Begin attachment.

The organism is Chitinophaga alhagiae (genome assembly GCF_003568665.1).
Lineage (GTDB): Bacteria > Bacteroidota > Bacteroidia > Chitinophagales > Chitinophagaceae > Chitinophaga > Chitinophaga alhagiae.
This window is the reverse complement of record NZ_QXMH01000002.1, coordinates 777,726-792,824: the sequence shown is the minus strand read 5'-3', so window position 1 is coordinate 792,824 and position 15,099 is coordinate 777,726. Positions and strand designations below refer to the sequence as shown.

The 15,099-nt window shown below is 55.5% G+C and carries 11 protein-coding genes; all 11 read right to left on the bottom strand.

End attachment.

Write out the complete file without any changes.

The organism is Chitinophaga alhagiae (genome assembly GCF_003568665.1).
Lineage (GTDB): Bacteria > Bacteroidota > Bacteroidia > Chitinophagales > Chitinophagaceae > Chitinophaga > Chitinophaga alhagiae.
This window is the reverse complement of record NZ_QXMH01000002.1, coordinates 777,726-792,824: the sequence shown is the minus strand read 5'-3', so window position 1 is coordinate 792,824 and position 15,099 is coordinate 777,726. Positions and strand designations below refer to the sequence as shown.

The 15,099-nt window shown below is 55.5% G+C and carries 11 protein-coding genes; all 11 read right to left on the bottom strand.